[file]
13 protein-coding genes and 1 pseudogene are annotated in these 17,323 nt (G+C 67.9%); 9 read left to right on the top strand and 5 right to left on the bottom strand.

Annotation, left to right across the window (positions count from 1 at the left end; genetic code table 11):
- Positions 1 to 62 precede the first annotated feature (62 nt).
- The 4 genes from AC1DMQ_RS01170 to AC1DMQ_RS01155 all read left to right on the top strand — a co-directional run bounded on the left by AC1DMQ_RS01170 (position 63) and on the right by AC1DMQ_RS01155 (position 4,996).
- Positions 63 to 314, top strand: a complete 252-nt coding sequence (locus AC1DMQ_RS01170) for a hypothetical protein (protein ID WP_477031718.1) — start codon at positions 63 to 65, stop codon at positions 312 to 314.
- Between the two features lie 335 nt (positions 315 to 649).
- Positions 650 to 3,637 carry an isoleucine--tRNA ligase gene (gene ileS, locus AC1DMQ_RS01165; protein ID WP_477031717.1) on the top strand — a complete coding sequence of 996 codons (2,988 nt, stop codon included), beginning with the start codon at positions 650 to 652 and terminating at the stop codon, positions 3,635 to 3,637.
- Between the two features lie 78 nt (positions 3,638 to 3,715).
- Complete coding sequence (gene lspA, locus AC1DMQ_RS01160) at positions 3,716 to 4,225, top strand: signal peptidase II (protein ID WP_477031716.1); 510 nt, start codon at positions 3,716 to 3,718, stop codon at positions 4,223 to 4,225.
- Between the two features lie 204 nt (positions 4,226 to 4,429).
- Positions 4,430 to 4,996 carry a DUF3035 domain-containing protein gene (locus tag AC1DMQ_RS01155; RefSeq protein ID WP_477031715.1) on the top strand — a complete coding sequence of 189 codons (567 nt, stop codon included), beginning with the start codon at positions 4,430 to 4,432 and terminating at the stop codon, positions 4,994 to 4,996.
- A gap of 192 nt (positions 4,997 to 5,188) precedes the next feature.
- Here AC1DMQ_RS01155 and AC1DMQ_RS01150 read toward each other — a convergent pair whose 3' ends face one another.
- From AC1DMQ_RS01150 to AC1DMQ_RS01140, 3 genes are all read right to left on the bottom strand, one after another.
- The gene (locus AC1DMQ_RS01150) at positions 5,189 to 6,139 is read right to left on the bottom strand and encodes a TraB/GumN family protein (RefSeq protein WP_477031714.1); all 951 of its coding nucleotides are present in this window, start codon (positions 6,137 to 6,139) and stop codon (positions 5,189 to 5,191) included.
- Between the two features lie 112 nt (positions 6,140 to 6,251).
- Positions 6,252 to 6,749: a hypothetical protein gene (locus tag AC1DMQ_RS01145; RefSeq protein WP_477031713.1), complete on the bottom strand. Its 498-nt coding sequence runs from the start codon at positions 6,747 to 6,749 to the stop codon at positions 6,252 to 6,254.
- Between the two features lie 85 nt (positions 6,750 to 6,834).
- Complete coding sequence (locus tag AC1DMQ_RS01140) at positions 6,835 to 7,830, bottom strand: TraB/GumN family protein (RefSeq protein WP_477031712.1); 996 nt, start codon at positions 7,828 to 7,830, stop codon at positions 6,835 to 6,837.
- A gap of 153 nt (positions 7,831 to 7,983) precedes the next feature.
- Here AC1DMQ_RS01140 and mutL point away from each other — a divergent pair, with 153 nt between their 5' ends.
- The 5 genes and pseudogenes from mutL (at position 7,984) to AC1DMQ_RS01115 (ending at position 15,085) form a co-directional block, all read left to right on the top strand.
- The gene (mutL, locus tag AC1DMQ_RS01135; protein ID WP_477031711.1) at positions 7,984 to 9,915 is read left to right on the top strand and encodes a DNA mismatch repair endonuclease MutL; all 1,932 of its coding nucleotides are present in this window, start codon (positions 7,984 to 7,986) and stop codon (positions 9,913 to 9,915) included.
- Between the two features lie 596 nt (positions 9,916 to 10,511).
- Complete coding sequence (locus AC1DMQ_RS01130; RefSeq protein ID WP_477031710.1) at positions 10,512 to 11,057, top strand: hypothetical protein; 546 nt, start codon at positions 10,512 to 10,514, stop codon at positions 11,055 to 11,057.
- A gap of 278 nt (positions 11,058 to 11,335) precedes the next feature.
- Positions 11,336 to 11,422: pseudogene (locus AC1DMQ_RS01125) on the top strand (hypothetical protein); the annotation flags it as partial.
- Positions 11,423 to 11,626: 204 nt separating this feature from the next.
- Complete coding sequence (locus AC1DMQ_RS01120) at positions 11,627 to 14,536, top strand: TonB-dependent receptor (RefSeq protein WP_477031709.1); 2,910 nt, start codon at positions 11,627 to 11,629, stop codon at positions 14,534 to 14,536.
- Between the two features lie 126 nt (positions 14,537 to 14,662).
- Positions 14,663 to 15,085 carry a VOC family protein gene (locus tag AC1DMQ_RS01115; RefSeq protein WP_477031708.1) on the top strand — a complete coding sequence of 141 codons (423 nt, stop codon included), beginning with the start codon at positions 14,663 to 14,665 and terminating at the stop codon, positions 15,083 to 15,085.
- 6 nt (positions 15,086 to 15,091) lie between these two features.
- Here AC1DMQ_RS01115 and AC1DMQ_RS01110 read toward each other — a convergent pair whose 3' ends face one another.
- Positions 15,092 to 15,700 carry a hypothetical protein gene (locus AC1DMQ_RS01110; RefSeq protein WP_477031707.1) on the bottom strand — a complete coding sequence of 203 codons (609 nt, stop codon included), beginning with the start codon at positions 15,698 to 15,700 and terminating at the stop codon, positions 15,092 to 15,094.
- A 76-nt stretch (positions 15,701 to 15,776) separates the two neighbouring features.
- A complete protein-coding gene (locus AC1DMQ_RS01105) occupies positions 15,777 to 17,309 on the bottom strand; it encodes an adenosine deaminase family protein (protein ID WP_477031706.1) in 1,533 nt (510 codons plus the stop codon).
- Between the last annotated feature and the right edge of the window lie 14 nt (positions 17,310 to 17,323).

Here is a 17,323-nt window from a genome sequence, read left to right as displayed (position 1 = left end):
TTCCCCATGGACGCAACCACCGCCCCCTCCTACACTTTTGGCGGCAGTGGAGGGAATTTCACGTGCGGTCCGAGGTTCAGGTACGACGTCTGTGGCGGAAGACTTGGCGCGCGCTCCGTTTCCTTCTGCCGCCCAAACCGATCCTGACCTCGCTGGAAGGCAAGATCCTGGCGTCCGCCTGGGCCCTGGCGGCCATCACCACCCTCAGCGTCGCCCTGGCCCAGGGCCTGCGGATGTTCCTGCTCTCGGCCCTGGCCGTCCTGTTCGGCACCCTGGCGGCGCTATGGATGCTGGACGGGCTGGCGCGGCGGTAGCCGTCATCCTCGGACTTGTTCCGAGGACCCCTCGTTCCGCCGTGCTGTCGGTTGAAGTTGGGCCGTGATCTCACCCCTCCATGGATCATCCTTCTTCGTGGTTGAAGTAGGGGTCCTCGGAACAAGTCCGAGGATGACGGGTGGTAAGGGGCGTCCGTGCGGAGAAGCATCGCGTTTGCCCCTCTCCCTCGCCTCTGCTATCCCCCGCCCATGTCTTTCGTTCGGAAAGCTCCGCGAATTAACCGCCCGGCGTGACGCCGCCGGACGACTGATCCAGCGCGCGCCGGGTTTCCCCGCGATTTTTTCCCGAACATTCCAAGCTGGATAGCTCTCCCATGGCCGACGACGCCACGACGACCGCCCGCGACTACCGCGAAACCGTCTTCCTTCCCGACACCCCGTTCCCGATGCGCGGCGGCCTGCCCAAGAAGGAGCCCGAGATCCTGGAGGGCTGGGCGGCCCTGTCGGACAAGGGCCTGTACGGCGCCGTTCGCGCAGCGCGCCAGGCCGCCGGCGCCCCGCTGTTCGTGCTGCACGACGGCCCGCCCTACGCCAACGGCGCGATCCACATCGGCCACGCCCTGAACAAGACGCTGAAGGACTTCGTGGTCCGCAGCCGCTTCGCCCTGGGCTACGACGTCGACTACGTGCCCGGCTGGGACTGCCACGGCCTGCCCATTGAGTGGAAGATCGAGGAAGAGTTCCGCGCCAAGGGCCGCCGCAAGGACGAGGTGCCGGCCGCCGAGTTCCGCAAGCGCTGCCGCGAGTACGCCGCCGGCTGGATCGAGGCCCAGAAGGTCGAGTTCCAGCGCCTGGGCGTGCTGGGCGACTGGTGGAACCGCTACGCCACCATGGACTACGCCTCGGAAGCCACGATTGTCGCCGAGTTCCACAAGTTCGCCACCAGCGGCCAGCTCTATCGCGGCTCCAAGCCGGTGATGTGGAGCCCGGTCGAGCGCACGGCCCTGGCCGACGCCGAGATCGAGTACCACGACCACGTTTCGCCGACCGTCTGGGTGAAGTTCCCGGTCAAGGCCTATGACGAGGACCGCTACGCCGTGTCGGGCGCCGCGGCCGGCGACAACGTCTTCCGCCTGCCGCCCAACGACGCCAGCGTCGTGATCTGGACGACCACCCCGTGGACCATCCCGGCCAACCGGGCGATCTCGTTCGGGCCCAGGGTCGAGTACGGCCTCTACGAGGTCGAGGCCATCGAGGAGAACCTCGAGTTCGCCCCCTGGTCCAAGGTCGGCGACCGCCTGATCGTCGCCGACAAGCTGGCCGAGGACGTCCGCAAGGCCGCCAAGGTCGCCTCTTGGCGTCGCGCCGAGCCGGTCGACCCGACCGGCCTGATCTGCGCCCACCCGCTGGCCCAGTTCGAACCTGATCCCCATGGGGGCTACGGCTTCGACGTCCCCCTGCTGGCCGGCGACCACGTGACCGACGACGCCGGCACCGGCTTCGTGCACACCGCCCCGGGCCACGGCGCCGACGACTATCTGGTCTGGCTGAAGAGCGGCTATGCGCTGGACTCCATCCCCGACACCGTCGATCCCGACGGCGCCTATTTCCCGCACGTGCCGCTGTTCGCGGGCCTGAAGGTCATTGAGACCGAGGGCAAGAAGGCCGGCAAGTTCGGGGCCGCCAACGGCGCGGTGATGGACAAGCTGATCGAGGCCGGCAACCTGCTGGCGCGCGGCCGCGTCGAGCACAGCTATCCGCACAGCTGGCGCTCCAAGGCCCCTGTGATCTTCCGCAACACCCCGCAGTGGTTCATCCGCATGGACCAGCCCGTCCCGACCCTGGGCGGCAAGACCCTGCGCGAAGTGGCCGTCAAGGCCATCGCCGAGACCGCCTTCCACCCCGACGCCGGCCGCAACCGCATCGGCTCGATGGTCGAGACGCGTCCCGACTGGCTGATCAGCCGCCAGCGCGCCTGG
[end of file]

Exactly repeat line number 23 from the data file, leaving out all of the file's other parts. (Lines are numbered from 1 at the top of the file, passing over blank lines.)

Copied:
- The gene (mutL, locus tag AC1DMQ_RS01135; protein ID WP_477031711.1) at positions 7,984 to 9,915 is read left to right on the top strand and encodes a DNA mismatch repair endonuclease MutL; all 1,932 of its coding nucleotides are present in this window, start codon (positions 7,984 to 7,986) and stop codon (positions 9,913 to 9,915) included.